Video by Abby from Friendly Hills Middle School (SchoolTube)
Agatha's Feather Bed, by Carmen Agra Deedy
An old woman who weaves beautiful things from thread and cloth encounters trouble with six grumpy (very cold) geese who pay her a visit. Woven throughout the story is the message that everything comes from something. Agatha satisfies the geese with a fitting gift.
- Add an element of informational text to the reading of this picture book by layering students' knowledge of the types of feathers.
- Find out how silk is made.
- Conduct a text-to-text comparison between Agatha cutting her hair to solve a problem and kids who donate their hair to Locks of Love--a not-for-profit organization that provides hairpieces to financially disadvantaged children who suffer from long-term medical hair loss.
Double Trouble in Walla Walla, by Andrew Clements
What begins as a normal day in Walla Walla turns topsy-turvy in this language gone higgledy-piggeldy picture book!
- Timeless Teacher Stuff offers a Double Trouble in Walla Walla reader's theatre script.
- Visit the author's website that includes Andrew Clements explaining the original ideas that sparked so many of his books.
- Find out more about reduplicative word forms. This might inspire a fun poetry-writing assignment.
Each Kindness, by Jacqueline Woodson
When a new girl comes to her school, Chloe doesn't even smile at her. Chloe and her friends don't ever play with her or speak to her. Then one day, the new girl isn't at school. The teacher gives a lesson on kindness, and Chloe takes it to heart, but too late to reach out to the new girl.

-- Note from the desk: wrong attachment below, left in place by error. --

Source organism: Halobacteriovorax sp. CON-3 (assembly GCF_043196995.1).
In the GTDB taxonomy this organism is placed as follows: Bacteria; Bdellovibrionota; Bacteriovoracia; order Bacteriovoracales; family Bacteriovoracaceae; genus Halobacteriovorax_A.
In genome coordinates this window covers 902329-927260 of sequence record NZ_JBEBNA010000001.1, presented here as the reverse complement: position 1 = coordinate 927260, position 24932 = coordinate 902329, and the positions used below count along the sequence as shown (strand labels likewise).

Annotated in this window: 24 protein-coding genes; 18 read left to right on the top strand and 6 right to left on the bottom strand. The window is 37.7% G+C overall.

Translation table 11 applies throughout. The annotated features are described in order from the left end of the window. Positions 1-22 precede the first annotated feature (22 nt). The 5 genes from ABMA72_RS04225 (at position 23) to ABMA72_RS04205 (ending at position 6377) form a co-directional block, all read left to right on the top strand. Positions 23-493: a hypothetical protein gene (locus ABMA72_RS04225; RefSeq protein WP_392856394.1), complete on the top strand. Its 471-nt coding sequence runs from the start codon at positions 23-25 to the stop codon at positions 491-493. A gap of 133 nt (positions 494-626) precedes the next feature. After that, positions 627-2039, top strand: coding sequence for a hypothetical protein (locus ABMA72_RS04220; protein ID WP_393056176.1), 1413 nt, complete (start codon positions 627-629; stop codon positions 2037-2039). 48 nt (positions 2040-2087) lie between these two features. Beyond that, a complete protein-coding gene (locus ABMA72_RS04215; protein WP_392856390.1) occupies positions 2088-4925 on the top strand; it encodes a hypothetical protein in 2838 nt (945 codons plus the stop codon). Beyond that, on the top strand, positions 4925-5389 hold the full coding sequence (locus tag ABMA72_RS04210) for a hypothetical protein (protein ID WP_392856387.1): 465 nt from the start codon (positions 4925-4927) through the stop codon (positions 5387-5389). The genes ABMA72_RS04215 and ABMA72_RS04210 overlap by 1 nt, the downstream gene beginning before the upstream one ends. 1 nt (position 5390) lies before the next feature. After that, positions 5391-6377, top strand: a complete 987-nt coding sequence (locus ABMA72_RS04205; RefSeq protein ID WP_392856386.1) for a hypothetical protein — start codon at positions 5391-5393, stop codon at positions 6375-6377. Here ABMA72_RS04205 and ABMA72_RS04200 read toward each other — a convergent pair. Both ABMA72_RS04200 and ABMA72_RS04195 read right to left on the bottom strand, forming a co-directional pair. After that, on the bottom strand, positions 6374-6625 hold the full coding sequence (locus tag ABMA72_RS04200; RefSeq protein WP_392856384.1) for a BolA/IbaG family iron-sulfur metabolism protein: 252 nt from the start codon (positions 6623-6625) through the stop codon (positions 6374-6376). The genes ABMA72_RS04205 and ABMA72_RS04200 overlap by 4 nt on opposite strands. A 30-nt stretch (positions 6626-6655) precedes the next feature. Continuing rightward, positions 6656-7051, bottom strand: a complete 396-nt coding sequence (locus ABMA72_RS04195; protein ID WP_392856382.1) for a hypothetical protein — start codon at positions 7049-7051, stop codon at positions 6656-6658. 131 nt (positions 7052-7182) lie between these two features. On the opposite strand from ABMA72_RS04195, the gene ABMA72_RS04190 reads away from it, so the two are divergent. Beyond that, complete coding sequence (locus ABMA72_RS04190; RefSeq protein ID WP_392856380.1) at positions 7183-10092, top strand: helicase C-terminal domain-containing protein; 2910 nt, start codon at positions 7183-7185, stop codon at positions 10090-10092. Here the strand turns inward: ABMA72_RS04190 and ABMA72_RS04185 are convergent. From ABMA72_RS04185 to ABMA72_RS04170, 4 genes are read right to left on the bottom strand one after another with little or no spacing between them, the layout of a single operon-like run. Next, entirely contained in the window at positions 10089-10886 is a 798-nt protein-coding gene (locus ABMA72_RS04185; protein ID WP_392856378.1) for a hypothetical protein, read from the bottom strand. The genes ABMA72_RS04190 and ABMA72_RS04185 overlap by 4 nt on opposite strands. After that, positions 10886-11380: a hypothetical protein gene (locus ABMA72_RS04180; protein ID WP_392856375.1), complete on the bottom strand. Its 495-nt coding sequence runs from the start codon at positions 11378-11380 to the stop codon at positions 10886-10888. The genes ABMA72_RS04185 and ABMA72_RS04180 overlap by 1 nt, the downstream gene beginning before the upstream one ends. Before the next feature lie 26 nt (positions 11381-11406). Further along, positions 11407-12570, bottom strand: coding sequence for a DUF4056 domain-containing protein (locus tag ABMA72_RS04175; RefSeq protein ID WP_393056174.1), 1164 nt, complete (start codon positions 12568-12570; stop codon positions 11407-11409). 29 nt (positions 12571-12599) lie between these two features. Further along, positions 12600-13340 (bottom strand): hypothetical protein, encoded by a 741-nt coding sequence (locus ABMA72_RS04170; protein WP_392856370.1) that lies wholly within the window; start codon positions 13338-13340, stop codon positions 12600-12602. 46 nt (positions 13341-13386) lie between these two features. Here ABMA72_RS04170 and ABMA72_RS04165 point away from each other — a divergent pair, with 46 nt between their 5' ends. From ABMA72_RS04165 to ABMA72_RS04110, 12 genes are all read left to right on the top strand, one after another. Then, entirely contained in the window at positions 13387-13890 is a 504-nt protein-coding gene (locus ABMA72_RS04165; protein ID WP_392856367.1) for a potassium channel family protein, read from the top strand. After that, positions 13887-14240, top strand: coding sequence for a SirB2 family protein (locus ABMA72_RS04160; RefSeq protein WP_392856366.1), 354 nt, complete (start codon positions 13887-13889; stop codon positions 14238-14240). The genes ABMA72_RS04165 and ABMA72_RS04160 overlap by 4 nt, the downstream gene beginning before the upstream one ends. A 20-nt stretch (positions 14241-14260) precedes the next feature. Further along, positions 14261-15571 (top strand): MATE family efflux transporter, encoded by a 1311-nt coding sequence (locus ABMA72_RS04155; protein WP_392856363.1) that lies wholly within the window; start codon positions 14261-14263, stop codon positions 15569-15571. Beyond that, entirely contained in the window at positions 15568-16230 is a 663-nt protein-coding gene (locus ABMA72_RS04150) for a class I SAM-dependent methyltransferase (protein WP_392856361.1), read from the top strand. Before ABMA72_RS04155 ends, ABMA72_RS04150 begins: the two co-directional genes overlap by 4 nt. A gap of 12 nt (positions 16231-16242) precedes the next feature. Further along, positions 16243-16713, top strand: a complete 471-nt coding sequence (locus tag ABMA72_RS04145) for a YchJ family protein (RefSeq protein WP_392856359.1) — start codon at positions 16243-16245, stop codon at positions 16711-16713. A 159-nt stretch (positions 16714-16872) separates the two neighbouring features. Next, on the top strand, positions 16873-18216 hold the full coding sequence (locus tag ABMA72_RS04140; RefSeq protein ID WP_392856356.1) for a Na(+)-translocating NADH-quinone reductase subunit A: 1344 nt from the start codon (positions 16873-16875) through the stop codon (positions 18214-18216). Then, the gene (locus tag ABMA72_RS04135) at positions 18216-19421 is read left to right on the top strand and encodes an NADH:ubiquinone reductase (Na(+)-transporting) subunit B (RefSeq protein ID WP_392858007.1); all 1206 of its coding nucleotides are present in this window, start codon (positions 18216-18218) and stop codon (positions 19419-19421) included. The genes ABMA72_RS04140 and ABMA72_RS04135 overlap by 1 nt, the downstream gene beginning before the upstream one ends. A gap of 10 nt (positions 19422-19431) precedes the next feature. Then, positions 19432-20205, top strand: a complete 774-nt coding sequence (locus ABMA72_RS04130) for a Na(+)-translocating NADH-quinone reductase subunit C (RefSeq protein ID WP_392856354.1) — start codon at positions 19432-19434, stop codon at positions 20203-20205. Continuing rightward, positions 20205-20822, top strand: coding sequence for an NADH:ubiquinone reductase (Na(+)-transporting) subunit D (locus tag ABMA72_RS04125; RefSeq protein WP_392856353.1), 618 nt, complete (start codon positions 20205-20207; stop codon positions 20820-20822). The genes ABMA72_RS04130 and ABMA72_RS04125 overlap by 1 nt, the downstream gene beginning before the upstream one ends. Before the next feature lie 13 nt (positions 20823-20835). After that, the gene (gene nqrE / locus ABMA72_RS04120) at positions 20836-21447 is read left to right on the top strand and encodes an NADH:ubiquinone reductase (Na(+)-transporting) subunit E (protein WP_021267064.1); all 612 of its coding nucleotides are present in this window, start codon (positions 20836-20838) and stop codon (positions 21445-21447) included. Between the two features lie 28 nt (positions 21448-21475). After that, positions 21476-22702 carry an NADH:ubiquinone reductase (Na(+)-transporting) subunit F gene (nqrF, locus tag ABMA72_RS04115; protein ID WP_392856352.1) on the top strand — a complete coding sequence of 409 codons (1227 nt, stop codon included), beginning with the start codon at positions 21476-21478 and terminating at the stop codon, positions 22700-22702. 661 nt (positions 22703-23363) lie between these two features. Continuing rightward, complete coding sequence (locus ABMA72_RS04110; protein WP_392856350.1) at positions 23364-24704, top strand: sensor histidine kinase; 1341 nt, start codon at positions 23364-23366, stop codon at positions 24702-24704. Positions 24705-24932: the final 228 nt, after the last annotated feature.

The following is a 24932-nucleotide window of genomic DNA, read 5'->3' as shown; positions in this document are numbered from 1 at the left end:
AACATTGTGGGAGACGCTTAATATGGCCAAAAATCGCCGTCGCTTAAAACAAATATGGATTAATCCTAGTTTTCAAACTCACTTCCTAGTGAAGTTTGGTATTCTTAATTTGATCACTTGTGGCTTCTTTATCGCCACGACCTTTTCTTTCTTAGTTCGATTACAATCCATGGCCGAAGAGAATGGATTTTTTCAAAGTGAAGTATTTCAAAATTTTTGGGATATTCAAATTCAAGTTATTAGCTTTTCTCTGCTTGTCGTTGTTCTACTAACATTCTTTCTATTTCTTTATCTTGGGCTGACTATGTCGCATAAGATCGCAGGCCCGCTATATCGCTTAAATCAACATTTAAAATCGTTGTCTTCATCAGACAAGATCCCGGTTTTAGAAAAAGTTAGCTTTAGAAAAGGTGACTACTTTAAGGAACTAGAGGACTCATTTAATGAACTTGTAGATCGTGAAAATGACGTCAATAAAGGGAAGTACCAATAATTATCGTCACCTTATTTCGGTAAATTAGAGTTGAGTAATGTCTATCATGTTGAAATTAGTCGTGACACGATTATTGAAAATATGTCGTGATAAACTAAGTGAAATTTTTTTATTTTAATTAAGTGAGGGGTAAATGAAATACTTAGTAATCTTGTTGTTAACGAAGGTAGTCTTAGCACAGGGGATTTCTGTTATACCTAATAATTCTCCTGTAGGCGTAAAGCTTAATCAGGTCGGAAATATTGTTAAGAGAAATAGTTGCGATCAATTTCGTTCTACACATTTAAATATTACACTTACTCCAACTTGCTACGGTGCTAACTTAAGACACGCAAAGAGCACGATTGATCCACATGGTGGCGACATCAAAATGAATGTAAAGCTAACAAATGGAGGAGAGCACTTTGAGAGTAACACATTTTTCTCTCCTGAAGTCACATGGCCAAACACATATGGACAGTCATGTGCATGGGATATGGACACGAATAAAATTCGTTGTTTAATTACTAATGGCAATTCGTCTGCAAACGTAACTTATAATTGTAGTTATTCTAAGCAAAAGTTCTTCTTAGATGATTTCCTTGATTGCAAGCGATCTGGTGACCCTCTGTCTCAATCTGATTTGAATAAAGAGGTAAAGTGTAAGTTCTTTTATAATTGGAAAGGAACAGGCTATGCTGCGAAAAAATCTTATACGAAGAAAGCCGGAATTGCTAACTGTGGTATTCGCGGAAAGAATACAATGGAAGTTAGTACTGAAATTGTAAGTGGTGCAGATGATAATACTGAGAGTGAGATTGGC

Courtesy of NBC Learn. Click here for more Writers Speak to Kids videos.
The Fantastic Flying Books of Mr. Morris Lessmore, William Joyce
Mr. Lessmore loved books. He loved stories. But he realized that "every story has its upsets." The power of story saves the day in this imaginative modern-day classic.
Fox, by Margaret Wild
An allegorical story of the friendship between a blinded dog and a flightless magpie who take care of each other. When a fox enters their lives, how will they respond to him and to each other? And how does it really end? The book invites questions and predictions and incites discussion.
- Visit Writing Fix for a 6-Traits writing lesson based on the book.
- Teach students the symbolism behind the fox in this text and other literary works. Here's a great resource for common symbols to build background knowledge for your students.
- Compare the details learned about the Fox within the picture book and the nonfiction information gleaned from these websites--The Animal Files.com and all about foxes.
Goodnight iPad, Ann Droyd
This spoof on Goodnight Moon brings today's beeps and tweets into the picture of the familiar nighttime scene. Written by Ann Droyd, a perfect pseudonym for this technology-rich parody, Goodnight iPad will make you think about turning off your technology--at least for a night.
Pajama Day, Lynn Plourde (out of print)